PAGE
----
So, remember me talking about my crush on Jamie Oliver late last year? The whole “disheveled blonde mop, Cockney accent, cute lisp and overuse of the words brilliant and literally” thing? Well, it’s still alive and kicking. Hubs is not and never will be amused, and chooses instead to poke fun at his lisp and ape his overly-animated ways, but I’m not swayed. Sorry, Hubs.
Ever since we got rid of cable well over a year ago, we haven’t looked back – but we have adopted a rather odd set of TV favorites that we watch regularly, thanks to Netflix’s peculiar streaming selection (non sequitur addition: Netflix, pull yourself together, man – you’re embarrassing yourself). Upon a recent search in the TV section, I discovered an old Jamie Oliver show from the early 2000s, Oliver’s Twist. The premise isn’t anything new or earth-shattering; Jamie invites mates over to his flat for a nosh (see what I’m doing here?) and cooks in his adorably hurried, messy way, all the while I smile bashfully at the TV, and Hubs curls his lip and makes fun of the theme song.
OK, so the theme song is REALLY bad.
In one episode, Jamie cooks a fabulous meal for some stand-up comedian friends of his, the fabulous meal I can’t quite recall the details of because I was sharing my attention between the TV, a glass of sauv blanc, and a New York Times crossword puzzle (I don’t go past Wednesday, y’all. Sunday’s puzzle just gives me indigestion). What I do remember is that the meal ended with a scrumptious-looking chocolate fridge cake, which Jamie threw together in the blink of an eye.
Unfamiliar with chocolate fridge cake, I was pleased to see that it’s basically like making fudge with a bunch of crunchy, chewy, chunky stuff thrown in the mix. Chocolate and butter? Check. Little bit of syrup? Check. Crunchy, chewy, chunky stuff? Check.
A couple of the ingredients may throw some of you for a loop, like the digestive cookies (er, biscuits, to those from across the pond) and meringue cookies. Digestives weren’t a hard find; Whole Foods had them in the cookie section. The meringue cookies were a bit more challenging; I searched high and low for simple meringue cookies, and the closest I got was with a box of coconut meringues with a vanilla filling. Meh. They’d do. Don’t feel like you have to adhere to the recipe here – if another type of cookie calls to you, go for it. It doesn’t make any difference in the end.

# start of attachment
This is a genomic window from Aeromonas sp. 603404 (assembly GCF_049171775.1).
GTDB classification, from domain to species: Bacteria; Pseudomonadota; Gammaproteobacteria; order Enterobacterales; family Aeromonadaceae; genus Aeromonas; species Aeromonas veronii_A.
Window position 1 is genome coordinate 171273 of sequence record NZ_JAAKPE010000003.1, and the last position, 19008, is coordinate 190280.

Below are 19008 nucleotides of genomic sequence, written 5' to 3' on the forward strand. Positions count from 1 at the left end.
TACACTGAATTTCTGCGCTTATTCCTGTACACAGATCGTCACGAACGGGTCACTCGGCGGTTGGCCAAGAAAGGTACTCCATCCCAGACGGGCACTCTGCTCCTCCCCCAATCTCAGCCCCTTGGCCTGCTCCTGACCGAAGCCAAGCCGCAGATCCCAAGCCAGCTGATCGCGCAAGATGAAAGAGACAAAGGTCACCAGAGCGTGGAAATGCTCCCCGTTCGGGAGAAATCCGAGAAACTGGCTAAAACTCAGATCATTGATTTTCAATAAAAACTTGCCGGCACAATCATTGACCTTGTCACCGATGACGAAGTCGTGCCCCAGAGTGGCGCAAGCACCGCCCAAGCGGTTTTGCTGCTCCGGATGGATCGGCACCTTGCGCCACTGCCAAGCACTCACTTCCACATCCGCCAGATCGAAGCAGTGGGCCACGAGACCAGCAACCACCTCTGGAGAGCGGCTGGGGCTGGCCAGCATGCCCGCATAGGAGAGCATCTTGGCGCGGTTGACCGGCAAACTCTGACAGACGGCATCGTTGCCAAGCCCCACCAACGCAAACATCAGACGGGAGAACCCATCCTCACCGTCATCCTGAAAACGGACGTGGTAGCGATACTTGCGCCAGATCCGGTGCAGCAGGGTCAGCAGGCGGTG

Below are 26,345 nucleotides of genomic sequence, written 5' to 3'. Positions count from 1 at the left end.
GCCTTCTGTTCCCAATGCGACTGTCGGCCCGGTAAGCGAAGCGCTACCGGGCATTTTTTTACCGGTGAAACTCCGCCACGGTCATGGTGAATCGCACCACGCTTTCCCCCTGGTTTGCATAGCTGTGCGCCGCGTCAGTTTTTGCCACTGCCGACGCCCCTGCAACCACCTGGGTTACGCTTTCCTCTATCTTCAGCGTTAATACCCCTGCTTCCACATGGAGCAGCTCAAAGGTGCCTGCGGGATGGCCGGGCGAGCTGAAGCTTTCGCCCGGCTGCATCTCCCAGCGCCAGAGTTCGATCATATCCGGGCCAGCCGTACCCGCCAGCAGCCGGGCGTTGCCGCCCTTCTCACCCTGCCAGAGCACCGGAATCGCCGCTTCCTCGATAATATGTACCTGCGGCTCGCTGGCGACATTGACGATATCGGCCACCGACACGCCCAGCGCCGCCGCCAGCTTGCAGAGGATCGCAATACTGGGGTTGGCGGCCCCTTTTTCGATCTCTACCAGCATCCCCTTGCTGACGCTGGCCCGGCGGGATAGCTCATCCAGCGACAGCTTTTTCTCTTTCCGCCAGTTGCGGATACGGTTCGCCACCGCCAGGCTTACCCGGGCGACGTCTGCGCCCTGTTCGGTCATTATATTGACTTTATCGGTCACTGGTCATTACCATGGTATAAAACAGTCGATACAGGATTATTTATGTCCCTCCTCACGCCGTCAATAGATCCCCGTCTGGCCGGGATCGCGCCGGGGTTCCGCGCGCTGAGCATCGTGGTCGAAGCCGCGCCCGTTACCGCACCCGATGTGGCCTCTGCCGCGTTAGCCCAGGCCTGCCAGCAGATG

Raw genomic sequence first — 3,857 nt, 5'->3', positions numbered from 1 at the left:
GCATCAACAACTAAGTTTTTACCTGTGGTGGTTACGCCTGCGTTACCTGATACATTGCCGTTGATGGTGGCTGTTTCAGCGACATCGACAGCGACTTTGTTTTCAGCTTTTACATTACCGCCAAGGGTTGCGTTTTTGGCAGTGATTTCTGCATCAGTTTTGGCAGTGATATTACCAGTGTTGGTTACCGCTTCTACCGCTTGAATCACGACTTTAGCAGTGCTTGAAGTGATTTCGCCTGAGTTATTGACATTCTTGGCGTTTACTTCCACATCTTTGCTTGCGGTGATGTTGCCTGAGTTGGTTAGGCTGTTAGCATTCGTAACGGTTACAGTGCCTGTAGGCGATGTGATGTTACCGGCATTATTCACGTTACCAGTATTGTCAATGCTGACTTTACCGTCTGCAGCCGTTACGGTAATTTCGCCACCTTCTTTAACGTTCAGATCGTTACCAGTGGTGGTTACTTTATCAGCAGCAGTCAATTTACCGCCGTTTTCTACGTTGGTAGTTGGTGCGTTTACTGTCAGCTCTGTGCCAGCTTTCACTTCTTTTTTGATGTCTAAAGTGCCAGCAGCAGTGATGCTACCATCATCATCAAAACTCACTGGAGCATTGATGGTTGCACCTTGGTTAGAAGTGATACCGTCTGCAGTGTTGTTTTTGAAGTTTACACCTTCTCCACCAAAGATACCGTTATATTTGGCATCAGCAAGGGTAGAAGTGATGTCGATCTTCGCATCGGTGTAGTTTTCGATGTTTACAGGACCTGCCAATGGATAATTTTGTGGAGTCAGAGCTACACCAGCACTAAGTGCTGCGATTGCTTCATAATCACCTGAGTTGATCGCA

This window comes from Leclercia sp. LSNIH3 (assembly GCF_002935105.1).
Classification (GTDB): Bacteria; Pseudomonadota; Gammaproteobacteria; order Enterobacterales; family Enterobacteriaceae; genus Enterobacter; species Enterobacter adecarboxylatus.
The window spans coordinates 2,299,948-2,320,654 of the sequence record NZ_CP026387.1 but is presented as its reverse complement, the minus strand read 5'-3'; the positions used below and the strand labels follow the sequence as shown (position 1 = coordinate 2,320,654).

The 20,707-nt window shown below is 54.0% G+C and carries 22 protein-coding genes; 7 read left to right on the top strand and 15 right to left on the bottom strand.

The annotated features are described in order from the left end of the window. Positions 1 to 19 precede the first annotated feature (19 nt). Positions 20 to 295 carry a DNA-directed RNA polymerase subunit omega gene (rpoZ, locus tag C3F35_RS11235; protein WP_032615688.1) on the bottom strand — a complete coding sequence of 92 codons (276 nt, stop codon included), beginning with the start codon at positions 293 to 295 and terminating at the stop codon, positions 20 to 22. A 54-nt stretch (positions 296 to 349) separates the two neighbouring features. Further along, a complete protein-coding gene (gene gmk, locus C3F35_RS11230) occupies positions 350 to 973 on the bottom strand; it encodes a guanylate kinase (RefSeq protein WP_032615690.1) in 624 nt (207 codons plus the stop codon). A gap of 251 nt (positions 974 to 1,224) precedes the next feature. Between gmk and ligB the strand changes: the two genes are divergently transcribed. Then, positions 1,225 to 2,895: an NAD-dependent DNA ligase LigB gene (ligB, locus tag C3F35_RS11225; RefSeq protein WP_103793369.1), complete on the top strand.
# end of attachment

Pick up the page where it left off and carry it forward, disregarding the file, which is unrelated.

The cake comes together quite easily, simply mixing the dry ingredients with the wet and pressing the whole shebang into a smallish bread pan lined with plastic wrap. A couple of hours in the fridge for it to set up, and voila, a rustic dessert that beats the pants off of any flavor Silver Dollar City fudge. As I say time and time again, change up the ingredients to suit your taste buds – like vanilla wafers instead of digestives? Like walnuts instead of pistachios? Like apricots instead of cherries? Work it! Make it your own, and make it good. Enjoy!
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Chocolate Fridge Cake
(adapted from Jamie Oliver)
7 oz. digestive cookies
3/4 cup toasted pecans, roughly chopped
3/4 cup toasted pistachios, roughly chopped
1/2 cup dried cherries
10 small meringue cookies, broken into small pieces
1 stick plus 1 Tbs. butter
1 Tbs. honey
7 oz. quality dark chocolate, broken into small pieces
Over a large bowl, break the digestive cookies into small pieces. Add the chopped pecans, chopped pistachios, dried cherries and meringue cookies and mix together.
In a separate heatproof bowl, combine the butter, honey and chocolate over a pot of simmering water, until the butter and chocolate have completely melted, stirring occasionally.
Combine the dry cookie mixture with the chocolate mixture, mixing thoroughly. Line a small bread pan with plastic wrap, leaving plenty of wrap at the edges to fold it over. Pour the mixture into the lined bread pan, wrap the plastic directly over top and press firmly to compress everything down.
Place the cake in the fridge for at least three hours, until it’s completely firm. Turn it out onto a serving platter and remove the plastic wrap. Cut into cubes or slices and serve cold.
* If the above slideshow doesn’t load, you can view all the photos from this recipe on Flickr.
Laura is a regular contributor for the Fayetteville Flyer. She was born and raised in Fayetteville, but has recently moved to Boulder, Colorado. She is a self-proclaimed foodie and avid cook. For more from Laura, see her past stories, visit Flyer Foodie on Facebook or check out Prana & Pie.